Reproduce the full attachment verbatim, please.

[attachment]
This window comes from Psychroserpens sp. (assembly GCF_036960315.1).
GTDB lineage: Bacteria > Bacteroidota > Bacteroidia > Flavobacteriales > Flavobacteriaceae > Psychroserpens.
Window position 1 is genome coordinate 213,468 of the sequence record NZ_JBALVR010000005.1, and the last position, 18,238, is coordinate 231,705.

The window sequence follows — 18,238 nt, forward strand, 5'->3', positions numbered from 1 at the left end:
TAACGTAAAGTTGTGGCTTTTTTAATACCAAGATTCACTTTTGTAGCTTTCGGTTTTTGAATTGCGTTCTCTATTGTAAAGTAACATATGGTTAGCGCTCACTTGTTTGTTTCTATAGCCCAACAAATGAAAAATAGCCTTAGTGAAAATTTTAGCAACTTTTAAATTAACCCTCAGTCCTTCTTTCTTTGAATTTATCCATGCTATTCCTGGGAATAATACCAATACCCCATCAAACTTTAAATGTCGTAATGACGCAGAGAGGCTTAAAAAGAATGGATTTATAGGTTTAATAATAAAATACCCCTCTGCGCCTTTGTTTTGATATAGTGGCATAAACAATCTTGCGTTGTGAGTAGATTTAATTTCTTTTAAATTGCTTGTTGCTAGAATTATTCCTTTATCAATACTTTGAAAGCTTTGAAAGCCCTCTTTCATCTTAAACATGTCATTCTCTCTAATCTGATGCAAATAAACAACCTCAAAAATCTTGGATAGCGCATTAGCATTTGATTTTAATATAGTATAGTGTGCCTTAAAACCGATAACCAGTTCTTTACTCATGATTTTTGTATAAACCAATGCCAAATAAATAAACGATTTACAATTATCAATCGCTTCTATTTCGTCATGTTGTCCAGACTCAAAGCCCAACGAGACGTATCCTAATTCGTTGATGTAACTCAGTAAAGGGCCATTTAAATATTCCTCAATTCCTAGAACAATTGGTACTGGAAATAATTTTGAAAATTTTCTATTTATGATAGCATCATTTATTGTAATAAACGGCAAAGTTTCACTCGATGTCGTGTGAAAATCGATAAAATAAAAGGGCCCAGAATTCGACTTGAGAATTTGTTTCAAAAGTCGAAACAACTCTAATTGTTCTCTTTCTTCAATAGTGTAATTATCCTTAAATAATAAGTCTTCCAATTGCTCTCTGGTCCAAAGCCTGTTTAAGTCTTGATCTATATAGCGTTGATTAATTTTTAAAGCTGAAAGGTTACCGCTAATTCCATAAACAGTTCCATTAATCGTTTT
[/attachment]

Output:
This window comes from Psychroserpens sp. (assembly GCF_036960315.1).
GTDB lineage: Bacteria > Bacteroidota > Bacteroidia > Flavobacteriales > Flavobacteriaceae > Psychroserpens.
Window position 1 is genome coordinate 213,468 of the sequence record NZ_JBALVR010000005.1, and the last position, 18,238, is coordinate 231,705.

The window sequence follows — 18,238 nt, forward strand, 5'->3', positions numbered from 1 at the left end:
TAACGTAAAGTTGTGGCTTTTTTAATACCAAGATTCACTTTTGTAGCTTTCGGTTTTTGAATTGCGTTCTCTATTGTAAAGTAACATATGGTTAGCGCTCACTTGTTTGTTTCTATAGCCCAACAAATGAAAAATAGCCTTAGTGAAAATTTTAGCAACTTTTAAATTAACCCTCAGTCCTTCTTTCTTTGAATTTATCCATGCTATTCCTGGGAATAATACCAATACCCCATCAAACTTTAAATGTCGTAATGACGCAGAGAGGCTTAAAAAGAATGGATTTATAGGTTTAATAATAAAATACCCCTCTGCGCCTTTGTTTTGATATAGTGGCATAAACAATCTTGCGTTGTGAGTAGATTTAATTTCTTTTAAATTGCTTGTTGCTAGAATTATTCCTTTATCAATACTTTGAAAGCTTTGAAAGCCCTCTTTCATCTTAAACATGTCATTCTCTCTAATCTGATGCAAATAAACAACCTCAAAAATCTTGGATAGCGCATTAGCATTTGATTTTAATATAGTATAGTGTGCCTTAAAACCGATAACCAGTTCTTTACTCATGATTTTTGTATAAACCAATGCCAAATAAATAAACGATTTACAATTATCAATCGCTTCTATTTCGTCATGTTGTCCAGACTCAAAGCCCAACGAGACGTATCCTAATTCGTTGATGTAACTCAGTAAAGGGCCATTTAAATATTCCTCAATTCCTAGAACAATTGGTACTGGAAATAATTTTGAAAATTTTCTATTTATGATAGCATCATTTATTGTAATAAACGGCAAAGTTTCACTCGATGTCGTGTGAAAATCGATAAAATAAAAGGGCCCAGAATTCGACTTGAGAATTTGTTTCAAAAGTCGAAACAACTCTAATTGTTCTCTTTCTTCAATAGTGTAATTATCCTTAAATAATAAGTCTTCCAATTGCTCTCTGGTCCAAAGCCTGTTTAAGTCTTGATCTATATAGCGTTGATTAATTTTTAAAGCTGAAAGGTTACCGCTAATTCCATAAACAGTTCCATTAATCGTTTT